Monday, June 11, 2012

More Queen than Bohemian Rhapsody: This week in Queensland

Our Maj, the Queen, her honours and wistful knights of the pineapple

By sheer coincidence (I’m sure) my theatre subscription play last Saturday was the Dario Fo’s ‘Elizabeth, almost by chance a woman’.  We were aware that it would not be quite what one might anticipate for a day at the theatre and, on the day, by about interval, I was kinda over it. I’m lukewarm about the monarchy at the best of times (though not necessarily a republican—more on that later) and, now that I’ve retired ‘being ironic’ from my lexicon (see last week’s post), I was stuck a bit with a performance that tried quite hard most of the time. I enjoyed watching some of my favourite Brisbane actors tread the Powerhouse boards and I know I’m getting distracted when I start focussing on the music (live and solo in this instance, quite well done).

The coincidence was that this weekend was the first of two public holidays in honour of the Queen, at the end of Queensland Week, with a Queensland Day (6 June) in a week that the Queen celebrated her diamond jubilee and the Queensland Cabinet sought to reinstitute Queen’s Counsel over Senior Counsel silks (though I doubt many will want to be King’s Counsel, when that time comes). More Queen than Bohemian Rhapsody this week!

But as news started to filter through late on Sunday night about the Queen’s Birthday honours suddenly the play resonated more strongly. Perfect timing really. First, former Howard government minister, now ‘professor and chancellor’ Robert Hill was awarded an AC. When news of that ‘well-travelled scholar’, former premier Peter Beattie was to receive the ‘highest’ honour (the ‘not-quite-a-knighthood’) on the Queen’s Birthday I started to feel like I was on stage in a Dario Fo play, (but not as the cross-dressing make-over queen, Grosslady—that was just too perfect for Eugene). Peter Beattie, the now Prof Gareth Evans, Joan Kirner…a proud roll-call of, erm, Labor Party stalwarts accepting humbly, of course, the honour. I have not lived a hypocritical-free life, so I shall not cast stones in their general direction (as a first draft Dario Fo character might say), but really do these people merit such accolades?

In another coincidence, just last week during one of my occasional chats with 612ABC’s Spencer Howson we were talking about the creeping monarchical tendencies of the Newman Government—planting of Jubilee trees (well, OK), the SCs to QCs shift and, we sort of joked, the return of knighthoods (arise Sir Spencer)? I said then I didn’t think such accolades should be given to politicians, sportspeople and celebrities, but to those whose work is essential but goes largely unnoticed. Acknowledging those people in our community is important. Well, well, I wouldn’t have guessed Mr Beattie would come as close as is possible to the gong by week’s end.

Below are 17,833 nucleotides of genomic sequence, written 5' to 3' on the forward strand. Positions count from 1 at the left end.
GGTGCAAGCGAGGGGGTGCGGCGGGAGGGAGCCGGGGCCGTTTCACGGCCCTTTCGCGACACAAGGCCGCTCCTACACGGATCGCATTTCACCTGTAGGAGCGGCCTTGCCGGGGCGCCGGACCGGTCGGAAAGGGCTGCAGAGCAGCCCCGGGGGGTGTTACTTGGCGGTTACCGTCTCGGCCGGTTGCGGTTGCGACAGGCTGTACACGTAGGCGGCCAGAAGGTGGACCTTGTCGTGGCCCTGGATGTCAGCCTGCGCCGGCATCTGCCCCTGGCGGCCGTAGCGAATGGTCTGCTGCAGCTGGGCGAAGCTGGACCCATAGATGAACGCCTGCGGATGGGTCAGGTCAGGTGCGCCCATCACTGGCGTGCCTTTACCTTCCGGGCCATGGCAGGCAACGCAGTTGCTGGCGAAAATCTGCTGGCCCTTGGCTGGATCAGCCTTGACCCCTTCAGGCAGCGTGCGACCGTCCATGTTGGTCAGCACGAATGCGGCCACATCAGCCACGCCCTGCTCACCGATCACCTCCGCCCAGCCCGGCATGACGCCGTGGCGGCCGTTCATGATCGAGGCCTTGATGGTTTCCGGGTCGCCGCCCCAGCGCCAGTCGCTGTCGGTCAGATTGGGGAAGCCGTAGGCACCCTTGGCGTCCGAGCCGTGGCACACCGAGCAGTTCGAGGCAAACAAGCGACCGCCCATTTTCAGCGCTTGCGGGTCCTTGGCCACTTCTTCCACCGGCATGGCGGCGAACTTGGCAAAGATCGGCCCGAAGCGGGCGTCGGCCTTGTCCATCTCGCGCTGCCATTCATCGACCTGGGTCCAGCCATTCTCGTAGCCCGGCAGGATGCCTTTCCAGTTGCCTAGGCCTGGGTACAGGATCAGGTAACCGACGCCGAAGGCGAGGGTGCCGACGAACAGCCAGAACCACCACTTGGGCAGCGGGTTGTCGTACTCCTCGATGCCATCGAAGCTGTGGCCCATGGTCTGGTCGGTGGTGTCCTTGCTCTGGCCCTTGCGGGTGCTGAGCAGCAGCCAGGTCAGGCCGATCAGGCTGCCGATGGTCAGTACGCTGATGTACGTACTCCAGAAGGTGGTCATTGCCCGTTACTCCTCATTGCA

The twitterverse had much to say of course. Now, regular readers will know that I am on a mission to recultivate trust in our political institutions, to respect the offices of prime minister, premier and the like; that I really believe that it is not beyond us to renegotiate the social contract. Except…when it comes to politicians getting these gongs. Some in the twitterverse agreed, some didn’t. I just think that politicians by and large have high-profile and public opportunities all the way through their vocational calling. They are reasonably well-remunerated and can quite often pick up post-political careers (though sadly, not quite the case for Joan Kirner, according to today’s news).

The news focus is on the AC and AO winners (and, for the record, I am also a tad sceptical about academics gaining such awards for ‘doing their job’). Occasionally one or two other ‘less notables’ make it through the headline noise. I generally scan the lists to get a sense of who we (or the Queen) are honouring. It is by-and-large the ‘less notables’, the people at the OAM end who contribute selflessly to community; the emergency service personnel who go above and beyond their duty—who see things many of us will never imagine. Today, for example, Gold Coast sporting legend Daphne Pirie, I was pleased to learn was awarded an AO. As a junior hockey player growing up on the Gold Coast in the 1970s, Daphne was an absolute inspiration and developed hockey on the Coast while running a business with her husband and raising a family. To me, it seemed, she spent more time at that Isle of Capri training ground pushing us to be the best we could be, than probably her family saw of her in those years.

I’m not opposed to honouring members of the community who contribute in ways that shepherd us towards being the best we can be, to be a good society, to be a trusting and respectful society. At present, we do this through an honours system which tries to mostly unshackle us from our monarchical cuffs. Just occasionally, we can't quite let go. One day, we may be independent enough to honour our best in other, more original ways.

And if we are in a universe where a former premier really is a well-travelled scholar, (SCHOLAR, mind you!) and can accept an AC on behalf of others ‘who did all the work’, then I fear I really am trapped in a Dario Fo play. Thanks to QTC for preparing me so on Saturday.